As King Charles I of England would not assent to Bills from a Parliament at war with him, decrees of Parliament before the Third English Civil War were styled ordinances. The Rump Parliament reverted to using the term "Act" on 6 January 1649 when it passed the Act erecting a High Court of Justice for the trial of the King (when any possibility of reconciliation between King and Parliament was over). All but one subsequent decree were termed Acts through to the end of the interregnum. All of these Ordinances and Acts were considered void after the English Restoration due to their lack of Royal Assent.

New Model Army

The New Model Army of England was formed in 1645 by the Parliamentarians in the English Civil War, and was disbanded in 1660 after the Restoration. It differed from other armies in the series of civil wars referred to as the Wars of the Three Kingdoms in that it was intended as an army liable for service anywhere in the country (including in Scotland and Ireland), rather than being tied to a single area or garrison. Its soldiers became full-time professionals, rather than part-time militia. To establish a professional officer corps, the army's leaders were prohibited from having seats in either the House of Lords or House of Commons. This was to encourage their separation from the political or religious factions among the Parliamentarians.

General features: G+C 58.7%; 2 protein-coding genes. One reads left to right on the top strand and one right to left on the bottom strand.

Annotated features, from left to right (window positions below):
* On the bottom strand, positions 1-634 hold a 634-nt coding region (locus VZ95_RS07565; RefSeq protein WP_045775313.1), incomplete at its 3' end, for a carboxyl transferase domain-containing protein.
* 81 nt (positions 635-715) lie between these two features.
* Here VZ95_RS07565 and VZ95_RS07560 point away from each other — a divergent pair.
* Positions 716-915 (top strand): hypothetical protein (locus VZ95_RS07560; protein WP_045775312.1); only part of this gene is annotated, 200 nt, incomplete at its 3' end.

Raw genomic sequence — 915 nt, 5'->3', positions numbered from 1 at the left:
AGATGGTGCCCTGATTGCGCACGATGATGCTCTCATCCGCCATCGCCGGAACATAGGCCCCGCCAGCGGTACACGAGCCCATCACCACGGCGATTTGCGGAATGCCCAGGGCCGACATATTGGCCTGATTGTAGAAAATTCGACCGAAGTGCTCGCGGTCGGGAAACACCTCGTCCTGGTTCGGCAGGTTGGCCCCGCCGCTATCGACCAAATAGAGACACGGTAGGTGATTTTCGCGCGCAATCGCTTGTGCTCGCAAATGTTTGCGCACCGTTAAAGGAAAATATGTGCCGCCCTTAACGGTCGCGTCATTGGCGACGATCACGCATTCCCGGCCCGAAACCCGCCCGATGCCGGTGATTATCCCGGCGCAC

The New Model Army was raised partly from among veteran soldiers who already had deeply held Puritan religious beliefs, and partly from conscripts who brought with them many commonly held beliefs about religion or society. Many of its common soldiers therefore held dissenting or radical views unique among English armies. Although the Army's senior officers did not share many of their soldiers' political opinions, their independence from Parliament led to the Army's willingness to contribute to the overthrow of both the Crown and Parliament's authority, and to establish a Commonwealth of England from 1649 to 1660, which included a period of direct military rule. Ultimately, the Army's Generals (particularly Oliver Cromwell) could rely both on the Army's internal discipline and its religious zeal and innate support for the "Good Old Cause" to maintain an essentially dictatorial rule.

Taubaté

Taubaté is a medium-sized city in the State of São Paulo, in southeastern Brazil.

William Laud

William Laud (7 October 1573 – 10 January 1645) was an English archbishop and academic. He was Archbishop of Canterbury from 1633, during the personal rule of Charles I. Arrested in 1640, he was executed in 1645.

In matters of church polity, Laud was autocratic. Laudianism refers to a collection of rules on matters of ritual, in particular, that were enforced by Laud in order to maintain uniform worship in England and Wales, in line with the king's preferences. They were precursors to later High Church views. In theology, Laud was accused of being an Arminian and opponent of Calvinism, as well as covertly favouring Roman Catholic doctrines (see Arminianism in the Church of England). On all three grounds, he was regarded by Puritan clerics and laymen as a formidable and dangerous opponent.

Laud favoured scholars, and was a major collector of manuscripts. He pursued ecumenical contacts with the Greek Orthodox Church.

The pun "give great praise to the Lord, and little Laud to the devil" is a warning to King Charles attributed to Archibald Armstrong, the official court jester. Laud was known to be touchy about his diminutive stature.